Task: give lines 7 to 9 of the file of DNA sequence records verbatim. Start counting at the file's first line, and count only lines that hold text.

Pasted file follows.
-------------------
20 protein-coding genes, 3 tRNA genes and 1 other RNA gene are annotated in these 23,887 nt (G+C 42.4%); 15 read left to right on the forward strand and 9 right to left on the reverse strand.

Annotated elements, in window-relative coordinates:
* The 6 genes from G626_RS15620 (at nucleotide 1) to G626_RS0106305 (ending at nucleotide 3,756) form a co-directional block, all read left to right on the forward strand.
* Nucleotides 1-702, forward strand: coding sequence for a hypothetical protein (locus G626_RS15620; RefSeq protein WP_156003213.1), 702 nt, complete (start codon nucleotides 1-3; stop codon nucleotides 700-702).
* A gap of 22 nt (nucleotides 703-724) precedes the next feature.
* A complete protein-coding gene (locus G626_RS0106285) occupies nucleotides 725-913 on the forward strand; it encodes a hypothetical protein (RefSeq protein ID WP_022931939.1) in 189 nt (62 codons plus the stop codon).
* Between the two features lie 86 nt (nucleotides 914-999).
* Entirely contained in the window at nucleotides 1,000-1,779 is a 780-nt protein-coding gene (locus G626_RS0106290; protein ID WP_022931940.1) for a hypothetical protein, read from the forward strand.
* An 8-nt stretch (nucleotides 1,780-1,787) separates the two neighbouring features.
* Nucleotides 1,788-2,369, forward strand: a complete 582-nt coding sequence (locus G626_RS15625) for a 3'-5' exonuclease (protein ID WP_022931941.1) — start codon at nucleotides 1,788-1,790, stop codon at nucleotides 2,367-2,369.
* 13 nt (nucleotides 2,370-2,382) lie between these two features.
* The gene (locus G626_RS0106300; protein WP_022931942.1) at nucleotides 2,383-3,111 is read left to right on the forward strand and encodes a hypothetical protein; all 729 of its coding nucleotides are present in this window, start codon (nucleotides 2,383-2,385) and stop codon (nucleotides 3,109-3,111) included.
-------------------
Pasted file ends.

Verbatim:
* Between the two features lie 86 nt (nucleotides 914-999).
* Entirely contained in the window at nucleotides 1,000-1,779 is a 780-nt protein-coding gene (locus G626_RS0106290; protein ID WP_022931940.1) for a hypothetical protein, read from the forward strand.
* An 8-nt stretch (nucleotides 1,780-1,787) separates the two neighbouring features.